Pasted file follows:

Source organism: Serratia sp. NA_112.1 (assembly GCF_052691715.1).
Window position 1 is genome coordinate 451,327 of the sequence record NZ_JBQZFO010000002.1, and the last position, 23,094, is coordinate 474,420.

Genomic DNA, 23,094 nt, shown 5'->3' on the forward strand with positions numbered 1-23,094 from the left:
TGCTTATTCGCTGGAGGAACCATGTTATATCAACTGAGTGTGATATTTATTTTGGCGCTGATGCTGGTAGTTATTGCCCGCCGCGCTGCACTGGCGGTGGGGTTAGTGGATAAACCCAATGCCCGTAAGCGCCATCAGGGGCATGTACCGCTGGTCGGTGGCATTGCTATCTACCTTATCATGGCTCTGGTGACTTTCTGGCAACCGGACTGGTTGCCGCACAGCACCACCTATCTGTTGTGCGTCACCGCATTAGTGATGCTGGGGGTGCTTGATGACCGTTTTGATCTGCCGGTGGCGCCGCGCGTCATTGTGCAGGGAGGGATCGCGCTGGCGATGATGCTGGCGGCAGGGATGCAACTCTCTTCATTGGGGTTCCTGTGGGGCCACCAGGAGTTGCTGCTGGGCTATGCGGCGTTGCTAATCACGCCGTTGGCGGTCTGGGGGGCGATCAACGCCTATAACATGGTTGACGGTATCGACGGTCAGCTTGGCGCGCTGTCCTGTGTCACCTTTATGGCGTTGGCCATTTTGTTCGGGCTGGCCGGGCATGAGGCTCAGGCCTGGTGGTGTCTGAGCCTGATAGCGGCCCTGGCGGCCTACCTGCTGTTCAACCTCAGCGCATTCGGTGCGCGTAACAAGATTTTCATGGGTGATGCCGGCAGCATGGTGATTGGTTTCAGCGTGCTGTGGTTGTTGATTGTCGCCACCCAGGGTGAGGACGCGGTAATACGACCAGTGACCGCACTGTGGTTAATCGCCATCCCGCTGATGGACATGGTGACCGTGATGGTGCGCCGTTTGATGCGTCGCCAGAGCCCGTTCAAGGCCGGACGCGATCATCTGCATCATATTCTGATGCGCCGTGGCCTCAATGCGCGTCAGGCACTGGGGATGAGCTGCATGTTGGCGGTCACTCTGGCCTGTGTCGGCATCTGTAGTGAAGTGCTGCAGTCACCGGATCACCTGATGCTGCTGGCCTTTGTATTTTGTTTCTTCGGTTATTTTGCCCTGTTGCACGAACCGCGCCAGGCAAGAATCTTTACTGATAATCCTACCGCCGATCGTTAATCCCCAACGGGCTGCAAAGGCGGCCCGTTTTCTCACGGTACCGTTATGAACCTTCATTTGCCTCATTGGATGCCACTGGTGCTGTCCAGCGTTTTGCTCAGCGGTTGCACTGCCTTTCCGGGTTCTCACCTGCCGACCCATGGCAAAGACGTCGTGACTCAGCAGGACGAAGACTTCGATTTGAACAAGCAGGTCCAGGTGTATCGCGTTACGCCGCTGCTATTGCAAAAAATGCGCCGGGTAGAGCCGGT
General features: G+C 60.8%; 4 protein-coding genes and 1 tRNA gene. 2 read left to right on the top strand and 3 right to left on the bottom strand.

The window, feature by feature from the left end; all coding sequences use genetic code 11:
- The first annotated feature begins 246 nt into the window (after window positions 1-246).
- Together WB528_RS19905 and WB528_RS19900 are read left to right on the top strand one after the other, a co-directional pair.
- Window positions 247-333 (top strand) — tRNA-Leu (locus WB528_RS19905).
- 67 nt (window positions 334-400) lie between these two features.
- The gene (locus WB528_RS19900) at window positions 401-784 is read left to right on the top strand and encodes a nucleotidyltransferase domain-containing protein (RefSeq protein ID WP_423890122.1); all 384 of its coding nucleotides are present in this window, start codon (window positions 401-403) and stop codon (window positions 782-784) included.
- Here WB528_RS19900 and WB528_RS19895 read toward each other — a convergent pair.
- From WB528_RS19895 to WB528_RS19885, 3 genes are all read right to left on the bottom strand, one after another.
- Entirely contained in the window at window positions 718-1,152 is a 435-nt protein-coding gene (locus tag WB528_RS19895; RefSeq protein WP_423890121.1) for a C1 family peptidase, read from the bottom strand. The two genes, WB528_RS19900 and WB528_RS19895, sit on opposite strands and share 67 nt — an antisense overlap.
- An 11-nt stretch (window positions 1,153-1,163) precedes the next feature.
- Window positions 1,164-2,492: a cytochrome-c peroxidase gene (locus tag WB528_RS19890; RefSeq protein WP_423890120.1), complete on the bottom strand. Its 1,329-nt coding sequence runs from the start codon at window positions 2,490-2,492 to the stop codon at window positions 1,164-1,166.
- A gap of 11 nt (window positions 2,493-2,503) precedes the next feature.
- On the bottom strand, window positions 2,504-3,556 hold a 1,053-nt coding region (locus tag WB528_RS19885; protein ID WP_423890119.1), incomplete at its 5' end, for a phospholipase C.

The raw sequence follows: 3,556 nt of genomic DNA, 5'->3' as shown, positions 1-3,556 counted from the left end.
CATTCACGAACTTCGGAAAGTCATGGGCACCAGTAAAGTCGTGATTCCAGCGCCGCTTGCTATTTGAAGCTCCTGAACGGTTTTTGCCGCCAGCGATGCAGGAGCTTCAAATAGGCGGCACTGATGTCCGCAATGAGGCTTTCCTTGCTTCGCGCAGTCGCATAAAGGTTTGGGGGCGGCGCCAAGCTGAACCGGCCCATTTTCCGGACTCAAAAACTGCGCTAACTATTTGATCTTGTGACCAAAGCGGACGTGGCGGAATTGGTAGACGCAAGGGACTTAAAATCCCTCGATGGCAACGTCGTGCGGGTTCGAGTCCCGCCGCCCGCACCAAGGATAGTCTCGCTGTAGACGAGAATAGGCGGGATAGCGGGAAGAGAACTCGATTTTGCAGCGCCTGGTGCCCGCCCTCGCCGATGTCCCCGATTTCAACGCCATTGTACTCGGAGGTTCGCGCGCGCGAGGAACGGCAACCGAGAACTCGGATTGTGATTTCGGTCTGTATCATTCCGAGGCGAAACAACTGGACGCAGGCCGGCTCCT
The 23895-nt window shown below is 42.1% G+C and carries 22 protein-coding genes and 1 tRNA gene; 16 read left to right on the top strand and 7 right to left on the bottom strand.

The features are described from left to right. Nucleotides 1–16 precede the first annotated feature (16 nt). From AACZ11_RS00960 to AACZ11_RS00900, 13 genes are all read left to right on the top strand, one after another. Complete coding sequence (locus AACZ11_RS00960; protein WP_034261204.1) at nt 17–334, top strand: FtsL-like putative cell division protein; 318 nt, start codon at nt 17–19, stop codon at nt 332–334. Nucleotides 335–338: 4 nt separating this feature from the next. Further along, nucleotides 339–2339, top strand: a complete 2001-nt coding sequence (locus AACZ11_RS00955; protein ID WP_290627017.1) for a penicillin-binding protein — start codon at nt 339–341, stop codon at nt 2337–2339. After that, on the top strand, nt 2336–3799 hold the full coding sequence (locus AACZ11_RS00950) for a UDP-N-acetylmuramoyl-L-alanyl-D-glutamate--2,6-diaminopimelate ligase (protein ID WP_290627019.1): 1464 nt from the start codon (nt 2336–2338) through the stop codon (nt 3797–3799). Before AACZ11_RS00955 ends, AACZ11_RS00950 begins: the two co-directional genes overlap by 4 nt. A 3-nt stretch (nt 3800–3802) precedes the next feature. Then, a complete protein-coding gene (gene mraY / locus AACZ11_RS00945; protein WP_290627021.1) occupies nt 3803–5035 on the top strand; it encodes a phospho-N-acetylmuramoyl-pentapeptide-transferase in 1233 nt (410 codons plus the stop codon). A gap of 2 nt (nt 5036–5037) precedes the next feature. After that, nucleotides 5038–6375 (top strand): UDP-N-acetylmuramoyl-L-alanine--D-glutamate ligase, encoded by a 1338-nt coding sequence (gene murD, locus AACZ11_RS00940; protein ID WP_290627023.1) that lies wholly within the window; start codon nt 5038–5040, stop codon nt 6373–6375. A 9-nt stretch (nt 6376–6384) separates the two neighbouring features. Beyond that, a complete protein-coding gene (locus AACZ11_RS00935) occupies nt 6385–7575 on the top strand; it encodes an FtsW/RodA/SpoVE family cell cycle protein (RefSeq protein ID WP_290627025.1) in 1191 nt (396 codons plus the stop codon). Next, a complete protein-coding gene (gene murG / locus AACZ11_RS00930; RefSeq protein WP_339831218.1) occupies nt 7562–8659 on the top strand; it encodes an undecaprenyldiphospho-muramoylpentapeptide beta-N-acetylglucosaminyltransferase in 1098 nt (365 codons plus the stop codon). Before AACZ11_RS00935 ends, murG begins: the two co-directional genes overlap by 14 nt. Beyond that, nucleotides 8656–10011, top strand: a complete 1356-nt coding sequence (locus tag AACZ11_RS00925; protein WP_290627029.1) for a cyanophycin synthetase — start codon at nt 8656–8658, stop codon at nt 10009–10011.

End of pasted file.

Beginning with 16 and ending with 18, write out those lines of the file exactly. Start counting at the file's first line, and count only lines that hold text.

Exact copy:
- Window positions 1,164-2,492: a cytochrome-c peroxidase gene (locus tag WB528_RS19890; RefSeq protein WP_423890120.1), complete on the bottom strand. Its 1,329-nt coding sequence runs from the start codon at window positions 2,490-2,492 to the stop codon at window positions 1,164-1,166.
- A gap of 11 nt (window positions 2,493-2,503) precedes the next feature.
- On the bottom strand, window positions 2,504-3,556 hold a 1,053-nt coding region (locus tag WB528_RS19885; protein ID WP_423890119.1), incomplete at its 5' end, for a phospholipase C.